== Other events in its history: An Aug. 28, 1966 Beatles concert, 2014 Kings-Ducks outdoor NHL game, a Mass conducted by Pope John Paul II in 1987,  filming an Elvis Presley movie “Spinout” in 1966, two nights of Elton John in 1975, five nights of Michael Jackson and brothers in 1984. Plus Bruce Springsteen and the Rolling Stones.

An Angel Stadium fact sheet:

angels stadm== Opened for the 1966 season, known as Anaheim Stadium, then Edison Field, and perhaps best characterized still as the Big A, a nickname coined by Herald-Examiner editor Bud Furillo.
== Built for $24 million, capacity started at 43,250, went as high as 64,000-plus, currently at 45,517.
== Notable statues include one of Gene Autry at Gate 2 and one of Michelle Carew at Gate 3.
== Used to be the home for the NFL’s Rams (1980-94), the Freedom Bowl college post-season game (1984-94), Long Beach State and Cal State Fullerton football, and California Surf of the NASL (1978-81).
== Concerts of note: The Rolling Stones, The Beach Boys, Pink Floyd, Alice Cooper, The Grateful Dead, Madonna, Eagles, Jackson Browne, Linda Ronstadt.. And a two-day event called KMET-FM Summerfest in Sept., 1978, that also had Boston, Black Sabbath, and Sammy Hagar’s solo act leading into Van Halen.
== Who’s on first: A 1976 concert by The Who led to marijuana plant seeds starting to sprout in the Angels’ outfield.

If only for that joy of pulling up to a parking gate and seeing the stadium in the distance. Could they just let us in today, just to drive around the perimeter?

Park yourself right here for a moment.

There continues to be new work done on Dodger Stadium’s pavilion entrance, creating a new “front door” to the facility. There are plans now to expand the area around Angels Stadium, after rumblings for a time about a new ballpark for the team in Long Beach as it made a leverage play.

Stadiums are always in the news one way or another, and we’re always open to the idea of a refresh, in one method of another. As long as we don’t compromise history.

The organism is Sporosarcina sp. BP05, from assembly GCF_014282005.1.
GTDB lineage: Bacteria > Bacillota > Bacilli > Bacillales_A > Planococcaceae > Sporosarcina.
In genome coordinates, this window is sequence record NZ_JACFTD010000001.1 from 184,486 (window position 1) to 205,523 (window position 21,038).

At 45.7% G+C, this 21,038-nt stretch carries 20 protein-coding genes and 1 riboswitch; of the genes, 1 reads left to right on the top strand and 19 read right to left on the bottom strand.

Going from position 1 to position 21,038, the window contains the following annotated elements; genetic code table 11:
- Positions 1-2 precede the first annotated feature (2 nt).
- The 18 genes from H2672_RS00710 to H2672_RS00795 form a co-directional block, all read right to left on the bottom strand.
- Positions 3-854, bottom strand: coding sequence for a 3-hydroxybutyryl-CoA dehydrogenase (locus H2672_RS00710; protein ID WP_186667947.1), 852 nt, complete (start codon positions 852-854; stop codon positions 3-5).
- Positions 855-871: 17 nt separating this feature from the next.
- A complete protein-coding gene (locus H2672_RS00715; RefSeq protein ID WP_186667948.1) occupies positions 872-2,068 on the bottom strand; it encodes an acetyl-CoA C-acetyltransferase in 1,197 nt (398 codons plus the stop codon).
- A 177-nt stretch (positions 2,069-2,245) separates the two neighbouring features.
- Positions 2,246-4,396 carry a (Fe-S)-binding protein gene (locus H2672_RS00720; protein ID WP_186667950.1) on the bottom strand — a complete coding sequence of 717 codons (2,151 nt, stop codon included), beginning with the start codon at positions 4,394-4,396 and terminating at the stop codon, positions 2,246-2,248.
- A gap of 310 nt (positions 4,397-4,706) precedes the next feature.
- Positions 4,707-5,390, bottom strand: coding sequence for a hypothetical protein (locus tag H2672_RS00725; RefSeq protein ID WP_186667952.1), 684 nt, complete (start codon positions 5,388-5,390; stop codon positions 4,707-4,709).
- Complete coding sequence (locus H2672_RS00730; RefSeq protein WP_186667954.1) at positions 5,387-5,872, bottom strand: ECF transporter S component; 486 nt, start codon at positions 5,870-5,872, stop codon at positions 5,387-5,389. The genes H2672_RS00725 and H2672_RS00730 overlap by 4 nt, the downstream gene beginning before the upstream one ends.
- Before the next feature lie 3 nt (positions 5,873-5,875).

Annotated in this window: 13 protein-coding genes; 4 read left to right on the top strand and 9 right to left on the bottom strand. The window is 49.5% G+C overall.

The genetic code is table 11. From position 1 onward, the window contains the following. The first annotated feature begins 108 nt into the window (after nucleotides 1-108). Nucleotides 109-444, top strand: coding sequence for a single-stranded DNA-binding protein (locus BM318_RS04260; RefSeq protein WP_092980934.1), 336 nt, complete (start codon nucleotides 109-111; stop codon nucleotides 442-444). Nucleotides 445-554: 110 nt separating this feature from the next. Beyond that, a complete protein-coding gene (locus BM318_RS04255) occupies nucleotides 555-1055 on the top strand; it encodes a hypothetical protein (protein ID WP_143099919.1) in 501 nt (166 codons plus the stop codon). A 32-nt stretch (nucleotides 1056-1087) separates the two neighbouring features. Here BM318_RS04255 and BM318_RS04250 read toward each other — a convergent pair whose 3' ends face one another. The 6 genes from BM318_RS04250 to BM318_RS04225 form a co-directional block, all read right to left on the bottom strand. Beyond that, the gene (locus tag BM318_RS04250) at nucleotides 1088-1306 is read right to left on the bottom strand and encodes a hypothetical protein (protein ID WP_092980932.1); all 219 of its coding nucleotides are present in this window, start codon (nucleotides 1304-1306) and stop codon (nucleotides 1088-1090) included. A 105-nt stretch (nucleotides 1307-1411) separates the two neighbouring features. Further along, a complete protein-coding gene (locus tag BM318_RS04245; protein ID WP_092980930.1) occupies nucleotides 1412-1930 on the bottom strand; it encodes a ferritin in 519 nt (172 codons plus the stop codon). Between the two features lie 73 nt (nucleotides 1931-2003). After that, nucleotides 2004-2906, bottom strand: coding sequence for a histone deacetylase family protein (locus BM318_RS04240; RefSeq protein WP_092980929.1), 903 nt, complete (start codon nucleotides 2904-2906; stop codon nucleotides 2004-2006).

Where Goldberger brings us the intellectual joy and understanding of how and why a ballpark functions in our society, these two take it from the more visceral angle of documenting what we’ve had and the layers we built upon them, depending on the local city’s needs and wants.

With “Ballparks Then and Now,” Enders, a SABR member and former researcher at the National Baseball Hall of Fame who lives in Cooperstown and admits to being a life-long Dodgers fan growing up in El Paso (where the team once had a minor-league affiliate), here is a revision of an enlarged coffee-table book he originally came out with in 2002, then updated in 2014.

A1OexwyIc6LAs part of the publisher’s “Then And Now” series (www.thenandnowbooks.com) that includes the 2017 book “Lost Ballparks” by Dennis Evanosky, Enders’ end game is to easily pick up from his 2018 book “Ballparks: A Journey Through the Fields of the Past, Present and Future” (Chartwell Books, 304 pages) – even though that includes a tear-out checklist of parks one has visited. He also did “Big League Ballparks: The Complete Illustrated History” in 2009.

(We also appreciate how this new Enders edition has Wrigley Field featured on the cover from 1945 and then the almost same angle for present day on the back, in color. Of all the other books that could be confused as this one, here’s a structured response.)

One of the first things a book like this needs to do is fill in the gaps in our mind. What were the dimensions of the Polo Grounds in New York, to make the Bobby Thomson home run so dramatic – and short? Page 5 of this book shows us from the batter’s perspective.

What happens when old ballparks are basically abandoned? Page 6 shows that with the old Memorial Stadium in Baltimore. Why do we allow this?

Is today’s Dodger Stadium and Angels Stadium too Disney-fied? Trying to make them less a place to sit and enjoy an afternoon and more accommodating to restless kids who want to get up, run around and jump on things?